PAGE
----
The 'Renegade' Kautsky and his Disciple Lenin


 This article is the preface to the Red & Black Notes edition of Gilles Dauvé's The Renegade Kautsky and his Disciple Lenin to read the entire article follow the link at the bottom of the page.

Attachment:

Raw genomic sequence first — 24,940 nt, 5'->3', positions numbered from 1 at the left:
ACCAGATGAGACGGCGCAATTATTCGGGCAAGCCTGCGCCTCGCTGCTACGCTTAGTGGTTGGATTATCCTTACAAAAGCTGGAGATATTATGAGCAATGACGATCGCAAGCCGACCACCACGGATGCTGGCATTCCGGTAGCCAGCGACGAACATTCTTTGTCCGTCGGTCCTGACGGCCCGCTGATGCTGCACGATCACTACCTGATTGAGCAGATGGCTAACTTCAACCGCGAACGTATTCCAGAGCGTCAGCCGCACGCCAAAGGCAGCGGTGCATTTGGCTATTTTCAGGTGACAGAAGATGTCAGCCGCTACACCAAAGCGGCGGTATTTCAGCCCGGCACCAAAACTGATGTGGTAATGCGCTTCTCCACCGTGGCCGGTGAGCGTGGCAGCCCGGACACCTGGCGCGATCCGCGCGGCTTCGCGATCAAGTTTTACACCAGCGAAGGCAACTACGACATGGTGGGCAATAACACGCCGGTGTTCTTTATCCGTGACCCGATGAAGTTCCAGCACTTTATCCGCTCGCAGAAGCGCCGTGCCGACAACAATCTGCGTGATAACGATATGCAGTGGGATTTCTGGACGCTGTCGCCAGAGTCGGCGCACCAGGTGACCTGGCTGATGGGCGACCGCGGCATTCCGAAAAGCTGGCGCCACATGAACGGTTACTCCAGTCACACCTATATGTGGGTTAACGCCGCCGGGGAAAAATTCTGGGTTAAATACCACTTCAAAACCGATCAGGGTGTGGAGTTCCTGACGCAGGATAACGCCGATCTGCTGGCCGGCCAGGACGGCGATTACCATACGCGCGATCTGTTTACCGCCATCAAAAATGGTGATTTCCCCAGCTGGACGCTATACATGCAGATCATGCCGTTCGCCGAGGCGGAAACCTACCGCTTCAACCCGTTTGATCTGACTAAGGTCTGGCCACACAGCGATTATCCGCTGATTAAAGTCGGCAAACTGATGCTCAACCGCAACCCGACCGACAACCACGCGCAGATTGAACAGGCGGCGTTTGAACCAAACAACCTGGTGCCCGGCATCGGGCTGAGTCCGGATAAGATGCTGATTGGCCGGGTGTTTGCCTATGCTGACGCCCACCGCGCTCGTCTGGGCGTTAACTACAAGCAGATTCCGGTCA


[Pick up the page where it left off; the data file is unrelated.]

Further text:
The collapse of ‘actual existing socialism' in the years 1989-92 has meant many things to the old left. For the social democratic parties it has meant the end of their hollow mouthing of words of opposition to the capitalist world order. In past decades the social democratic parties, who long ago abandoned any presence of a final goal of socialism, spoke of a kinder gentler capitalism bathed in the language of Keynesianism. Hereafter social democrats speak exclusively in the language of neo- liberalism and the market. This newspeak has taken many forms, be it ‘Blairism' in Britain, the ‘Third way' in continental Europe or even in the case of the Canadian New Democratic Party, the ‘Canadian Way.' Since capitalism no longer requires Keynesian solutions, it has dispensed with the services of those who espouse that ideology. Thus it is comical that while the social democrats have jettisoned the reform of capitalism in order to preserve their physical existence, certain Trotskyist ‘revolutionaries' operating within the shadow of social democracy continue to argue that the party will disappear unless they adopt ‘socialist' measures. (i.e. retain their neo-Keynesianism).